For almost a century, petrol has dominated the energy sector and hence many industrial sectors, notably transport. Developing alternatives is difficult in the face of the petroleum monopoly, especially when it comes to classical methods of producing hydrogen which are not as cost-effective as fossil fuels.  However, synthetic biology gives us another way to produce hydrogen, but, unlike other ways, it is actually potentially competitive enough to make serious headway on the energy market. 
The IGEM competition may fulfill a valuable role in encouraging the development of alternatives to traditional methods which always involve a trade-off between financial costs and environmental costs. Could it be that with synthetic biology we could have our cake and eat it too?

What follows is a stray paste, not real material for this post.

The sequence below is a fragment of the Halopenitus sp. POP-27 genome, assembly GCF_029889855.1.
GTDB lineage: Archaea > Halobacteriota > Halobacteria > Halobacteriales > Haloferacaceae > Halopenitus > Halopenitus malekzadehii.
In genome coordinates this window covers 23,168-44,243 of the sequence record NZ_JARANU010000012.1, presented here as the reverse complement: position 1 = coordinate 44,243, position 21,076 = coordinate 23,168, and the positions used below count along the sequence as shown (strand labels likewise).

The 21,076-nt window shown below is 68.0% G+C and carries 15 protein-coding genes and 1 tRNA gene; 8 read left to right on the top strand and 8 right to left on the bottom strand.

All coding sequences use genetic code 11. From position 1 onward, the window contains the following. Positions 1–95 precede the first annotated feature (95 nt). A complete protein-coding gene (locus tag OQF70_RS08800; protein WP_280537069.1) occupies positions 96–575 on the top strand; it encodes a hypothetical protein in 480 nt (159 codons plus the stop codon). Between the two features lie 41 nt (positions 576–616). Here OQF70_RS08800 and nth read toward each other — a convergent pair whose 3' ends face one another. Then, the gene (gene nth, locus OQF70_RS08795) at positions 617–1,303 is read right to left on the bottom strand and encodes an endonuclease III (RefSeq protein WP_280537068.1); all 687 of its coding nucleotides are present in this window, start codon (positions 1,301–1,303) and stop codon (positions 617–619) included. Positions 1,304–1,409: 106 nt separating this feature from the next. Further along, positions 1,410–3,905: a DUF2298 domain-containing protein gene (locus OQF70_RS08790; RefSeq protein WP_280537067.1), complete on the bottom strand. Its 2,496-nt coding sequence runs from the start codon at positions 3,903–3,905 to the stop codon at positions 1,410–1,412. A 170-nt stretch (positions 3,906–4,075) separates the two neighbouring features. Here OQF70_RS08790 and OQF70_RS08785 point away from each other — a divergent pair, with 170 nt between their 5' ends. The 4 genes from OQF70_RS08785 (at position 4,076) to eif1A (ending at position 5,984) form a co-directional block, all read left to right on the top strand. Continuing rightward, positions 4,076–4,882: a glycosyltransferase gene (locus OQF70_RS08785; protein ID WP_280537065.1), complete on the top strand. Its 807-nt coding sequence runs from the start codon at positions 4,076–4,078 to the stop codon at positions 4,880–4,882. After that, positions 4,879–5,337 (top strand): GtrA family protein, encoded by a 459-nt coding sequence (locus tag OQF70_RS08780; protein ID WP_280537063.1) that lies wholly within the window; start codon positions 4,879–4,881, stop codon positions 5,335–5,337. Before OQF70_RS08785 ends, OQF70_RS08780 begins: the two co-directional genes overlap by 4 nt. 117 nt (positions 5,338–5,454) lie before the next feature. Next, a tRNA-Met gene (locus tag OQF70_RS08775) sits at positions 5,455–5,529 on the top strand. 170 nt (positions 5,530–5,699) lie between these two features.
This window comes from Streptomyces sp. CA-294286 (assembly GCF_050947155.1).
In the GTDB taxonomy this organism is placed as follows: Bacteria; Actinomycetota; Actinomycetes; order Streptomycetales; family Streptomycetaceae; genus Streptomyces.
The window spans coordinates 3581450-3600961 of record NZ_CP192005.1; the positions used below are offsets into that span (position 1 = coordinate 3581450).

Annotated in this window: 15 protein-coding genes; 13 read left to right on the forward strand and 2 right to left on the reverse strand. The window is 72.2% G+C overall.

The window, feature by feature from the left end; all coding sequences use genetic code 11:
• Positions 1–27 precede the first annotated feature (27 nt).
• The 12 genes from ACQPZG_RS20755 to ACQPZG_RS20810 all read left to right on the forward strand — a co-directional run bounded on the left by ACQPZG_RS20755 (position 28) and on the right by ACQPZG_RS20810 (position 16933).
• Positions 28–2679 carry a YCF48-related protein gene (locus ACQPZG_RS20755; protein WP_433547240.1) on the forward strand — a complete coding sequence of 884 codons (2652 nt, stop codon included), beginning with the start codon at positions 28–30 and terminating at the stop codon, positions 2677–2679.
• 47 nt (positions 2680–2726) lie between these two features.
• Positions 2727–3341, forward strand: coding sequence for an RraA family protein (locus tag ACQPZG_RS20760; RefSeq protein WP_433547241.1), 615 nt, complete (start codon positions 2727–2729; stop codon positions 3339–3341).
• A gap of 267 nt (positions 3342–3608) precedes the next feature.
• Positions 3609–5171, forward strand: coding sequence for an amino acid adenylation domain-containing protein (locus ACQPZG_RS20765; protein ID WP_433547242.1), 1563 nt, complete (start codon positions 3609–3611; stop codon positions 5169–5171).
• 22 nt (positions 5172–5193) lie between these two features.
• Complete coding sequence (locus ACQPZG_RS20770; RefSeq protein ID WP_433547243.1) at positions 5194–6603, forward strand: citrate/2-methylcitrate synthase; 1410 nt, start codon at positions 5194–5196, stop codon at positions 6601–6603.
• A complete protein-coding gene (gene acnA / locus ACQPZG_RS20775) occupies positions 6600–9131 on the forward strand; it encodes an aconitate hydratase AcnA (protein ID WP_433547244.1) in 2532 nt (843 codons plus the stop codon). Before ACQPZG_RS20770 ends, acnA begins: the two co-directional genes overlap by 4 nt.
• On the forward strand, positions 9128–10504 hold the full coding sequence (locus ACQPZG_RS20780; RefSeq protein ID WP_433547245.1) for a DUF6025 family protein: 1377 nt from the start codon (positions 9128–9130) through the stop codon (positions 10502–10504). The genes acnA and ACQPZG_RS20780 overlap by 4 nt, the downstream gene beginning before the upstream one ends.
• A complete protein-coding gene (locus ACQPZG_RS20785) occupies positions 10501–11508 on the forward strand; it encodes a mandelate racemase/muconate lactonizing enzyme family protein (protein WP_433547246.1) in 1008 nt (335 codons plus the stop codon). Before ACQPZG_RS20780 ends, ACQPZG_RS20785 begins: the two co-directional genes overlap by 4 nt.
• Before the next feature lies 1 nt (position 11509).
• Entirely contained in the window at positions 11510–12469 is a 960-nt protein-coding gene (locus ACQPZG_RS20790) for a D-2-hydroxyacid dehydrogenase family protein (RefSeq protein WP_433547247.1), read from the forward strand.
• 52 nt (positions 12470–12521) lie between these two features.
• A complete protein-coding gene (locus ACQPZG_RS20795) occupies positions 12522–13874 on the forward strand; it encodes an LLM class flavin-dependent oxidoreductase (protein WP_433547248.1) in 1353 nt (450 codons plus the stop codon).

Millenium goals
The 189 members of the UN have set a series of objectives to be reached by 2015:
Reducing extreme poverty and hunger.
Ensuring primary school level education for all.
Promoting sexual equality and the autonomy of woman.
 Reducing child mortality rates.
Tackling the health conditions for childbirth.
 Tackling HIV, AIDS, and a series of other illnesses.
 Promoting sustainable development.
Putting into place a world-wide partnership for promoting development.

These 8 objectives are specified in quantitative terms; for example, reducing unemployment or poverty by a specific percentage.